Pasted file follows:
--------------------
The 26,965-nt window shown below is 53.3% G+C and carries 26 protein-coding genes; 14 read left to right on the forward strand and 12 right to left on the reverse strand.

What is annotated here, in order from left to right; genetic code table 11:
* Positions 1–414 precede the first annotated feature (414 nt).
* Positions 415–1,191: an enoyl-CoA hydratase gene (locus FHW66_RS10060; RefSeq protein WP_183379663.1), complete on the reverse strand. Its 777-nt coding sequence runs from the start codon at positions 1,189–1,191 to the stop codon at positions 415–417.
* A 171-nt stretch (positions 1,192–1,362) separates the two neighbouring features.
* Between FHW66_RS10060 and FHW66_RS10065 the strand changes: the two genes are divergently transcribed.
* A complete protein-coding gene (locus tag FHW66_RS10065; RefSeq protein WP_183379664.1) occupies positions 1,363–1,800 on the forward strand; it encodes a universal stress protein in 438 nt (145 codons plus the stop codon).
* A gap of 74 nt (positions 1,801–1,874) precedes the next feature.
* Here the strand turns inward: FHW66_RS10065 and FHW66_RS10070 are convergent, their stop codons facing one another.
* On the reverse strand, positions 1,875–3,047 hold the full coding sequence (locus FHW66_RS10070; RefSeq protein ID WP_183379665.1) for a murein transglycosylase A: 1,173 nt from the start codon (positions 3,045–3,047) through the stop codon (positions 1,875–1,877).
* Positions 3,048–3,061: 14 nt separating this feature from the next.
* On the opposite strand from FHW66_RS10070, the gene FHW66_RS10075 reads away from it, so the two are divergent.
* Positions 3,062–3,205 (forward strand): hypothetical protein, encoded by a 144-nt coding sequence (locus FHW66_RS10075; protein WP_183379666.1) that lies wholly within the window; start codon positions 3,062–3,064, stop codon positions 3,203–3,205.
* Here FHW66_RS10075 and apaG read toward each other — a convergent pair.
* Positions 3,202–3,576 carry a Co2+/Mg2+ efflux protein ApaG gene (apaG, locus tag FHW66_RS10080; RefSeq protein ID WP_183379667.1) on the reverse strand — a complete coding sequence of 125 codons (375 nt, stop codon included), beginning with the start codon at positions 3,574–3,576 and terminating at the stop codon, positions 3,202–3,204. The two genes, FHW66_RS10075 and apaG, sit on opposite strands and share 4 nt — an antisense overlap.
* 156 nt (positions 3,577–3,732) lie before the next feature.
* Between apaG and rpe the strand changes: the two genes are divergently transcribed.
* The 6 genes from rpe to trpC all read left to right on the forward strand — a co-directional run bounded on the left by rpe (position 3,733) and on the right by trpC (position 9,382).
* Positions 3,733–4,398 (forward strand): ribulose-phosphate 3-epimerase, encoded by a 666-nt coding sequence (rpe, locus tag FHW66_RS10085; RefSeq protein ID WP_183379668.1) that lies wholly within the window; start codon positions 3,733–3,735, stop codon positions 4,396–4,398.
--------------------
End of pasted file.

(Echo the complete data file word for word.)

The 26,965-nt window shown below is 53.3% G+C and carries 26 protein-coding genes; 14 read left to right on the forward strand and 12 right to left on the reverse strand.

What is annotated here, in order from left to right; genetic code table 11:
* Positions 1–414 precede the first annotated feature (414 nt).
* Positions 415–1,191: an enoyl-CoA hydratase gene (locus FHW66_RS10060; RefSeq protein WP_183379663.1), complete on the reverse strand. Its 777-nt coding sequence runs from the start codon at positions 1,189–1,191 to the stop codon at positions 415–417.
* A 171-nt stretch (positions 1,192–1,362) separates the two neighbouring features.
* Between FHW66_RS10060 and FHW66_RS10065 the strand changes: the two genes are divergently transcribed.
* A complete protein-coding gene (locus tag FHW66_RS10065; RefSeq protein WP_183379664.1) occupies positions 1,363–1,800 on the forward strand; it encodes a universal stress protein in 438 nt (145 codons plus the stop codon).
* A gap of 74 nt (positions 1,801–1,874) precedes the next feature.
* Here the strand turns inward: FHW66_RS10065 and FHW66_RS10070 are convergent, their stop codons facing one another.
* On the reverse strand, positions 1,875–3,047 hold the full coding sequence (locus FHW66_RS10070; RefSeq protein ID WP_183379665.1) for a murein transglycosylase A: 1,173 nt from the start codon (positions 3,045–3,047) through the stop codon (positions 1,875–1,877).
* Positions 3,048–3,061: 14 nt separating this feature from the next.
* On the opposite strand from FHW66_RS10070, the gene FHW66_RS10075 reads away from it, so the two are divergent.
* Positions 3,062–3,205 (forward strand): hypothetical protein, encoded by a 144-nt coding sequence (locus FHW66_RS10075; protein WP_183379666.1) that lies wholly within the window; start codon positions 3,062–3,064, stop codon positions 3,203–3,205.
* Here FHW66_RS10075 and apaG read toward each other — a convergent pair.
* Positions 3,202–3,576 carry a Co2+/Mg2+ efflux protein ApaG gene (apaG, locus tag FHW66_RS10080; RefSeq protein ID WP_183379667.1) on the reverse strand — a complete coding sequence of 125 codons (375 nt, stop codon included), beginning with the start codon at positions 3,574–3,576 and terminating at the stop codon, positions 3,202–3,204. The two genes, FHW66_RS10075 and apaG, sit on opposite strands and share 4 nt — an antisense overlap.
* 156 nt (positions 3,577–3,732) lie before the next feature.
* Between apaG and rpe the strand changes: the two genes are divergently transcribed.
* The 6 genes from rpe to trpC all read left to right on the forward strand — a co-directional run bounded on the left by rpe (position 3,733) and on the right by trpC (position 9,382).
* Positions 3,733–4,398 (forward strand): ribulose-phosphate 3-epimerase, encoded by a 666-nt coding sequence (rpe, locus tag FHW66_RS10085; RefSeq protein ID WP_183379668.1) that lies wholly within the window; start codon positions 3,733–3,735, stop codon positions 4,396–4,398.